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Pompeo meets with Saudi leaders for Iran crisis talks

U.S. Secretary of State Michael R. Pompeo is greeted by U.S. Ambassador to Saudi Arabia John Abizaid and Saudi Minister of Foreign Affairs H.E. Dr. Ibrahim bin Abdulaziz Al-Assaf upon arrival in Jeddah, on June 24, 2019. (Ron Przysucha/U.S. State Department)

This article was originally published by Radio Free Europe/Radio Liberty and is reprinted with permission.

U.S. Secretary of State Mike Pompeo says he has discussed heightened tensions in the region with Saudi Arabia’s King Salman during a June 24 meeting in Jeddah.

Pompeo said they also discussed the need to promote maritime security in the Strait of Hormuz, following attacks on oil tankers in Persian Gulf waters which Washington has blamed on Iran. Tehran denies the charges.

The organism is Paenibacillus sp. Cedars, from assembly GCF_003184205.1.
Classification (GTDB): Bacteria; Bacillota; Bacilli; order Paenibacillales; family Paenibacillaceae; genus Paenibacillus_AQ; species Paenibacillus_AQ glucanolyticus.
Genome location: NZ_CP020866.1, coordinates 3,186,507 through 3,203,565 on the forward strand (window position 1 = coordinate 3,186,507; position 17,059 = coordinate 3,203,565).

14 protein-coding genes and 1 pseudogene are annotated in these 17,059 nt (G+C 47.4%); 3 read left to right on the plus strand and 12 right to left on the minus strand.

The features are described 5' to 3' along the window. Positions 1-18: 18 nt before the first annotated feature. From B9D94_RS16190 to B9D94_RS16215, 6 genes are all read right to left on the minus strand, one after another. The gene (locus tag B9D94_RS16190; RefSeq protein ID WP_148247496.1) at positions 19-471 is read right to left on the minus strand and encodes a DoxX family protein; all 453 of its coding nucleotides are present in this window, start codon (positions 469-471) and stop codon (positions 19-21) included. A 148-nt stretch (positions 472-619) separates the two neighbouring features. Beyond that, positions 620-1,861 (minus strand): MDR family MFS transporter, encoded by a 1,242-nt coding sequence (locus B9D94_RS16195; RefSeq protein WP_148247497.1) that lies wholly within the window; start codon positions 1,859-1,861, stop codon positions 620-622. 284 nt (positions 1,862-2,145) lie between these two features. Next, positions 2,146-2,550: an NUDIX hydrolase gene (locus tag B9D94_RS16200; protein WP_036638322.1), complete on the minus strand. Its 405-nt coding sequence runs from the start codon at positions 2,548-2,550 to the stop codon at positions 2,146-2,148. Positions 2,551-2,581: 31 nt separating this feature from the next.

“Freedom of navigation is paramount,” Pompeo said on Twitter.

Pompeo arrived in Saudi Arabia earlier in the day on a trip to the Persian Gulf to build a “global coalition” on Iran that will include a visit to the United Arab Emirates (U.A.E.).

Pompeo told reporters on June 23 before leaving Washington that he will talk with the two U.S. Sunni Arab allies “about how to make sure that we are all strategically aligned and how we can build out a global coalition, a coalition not only throughout the Gulf states but in Asia and in Europe that…is prepared to push back against the world’s largest state sponsor of terror.”

Pompeo also echoed President Donald Trump in saying Washington was prepared to negotiate with Tehran, without preconditions, in a bid to ease tensions between the longtime foes.

Trump said on Twitter on June 24 that countries should protect their own oil shipments in the Persian Gulf, and defined U.S. aims regarding Iran as “No Nuclear Weapons and No Further Sponsoring of Terror.”

Those tensions have been mounting since the Unities States last year withdrew from the 2015 nuclear deal between Tehran and world powers and reimposed economic sanctions on Iran.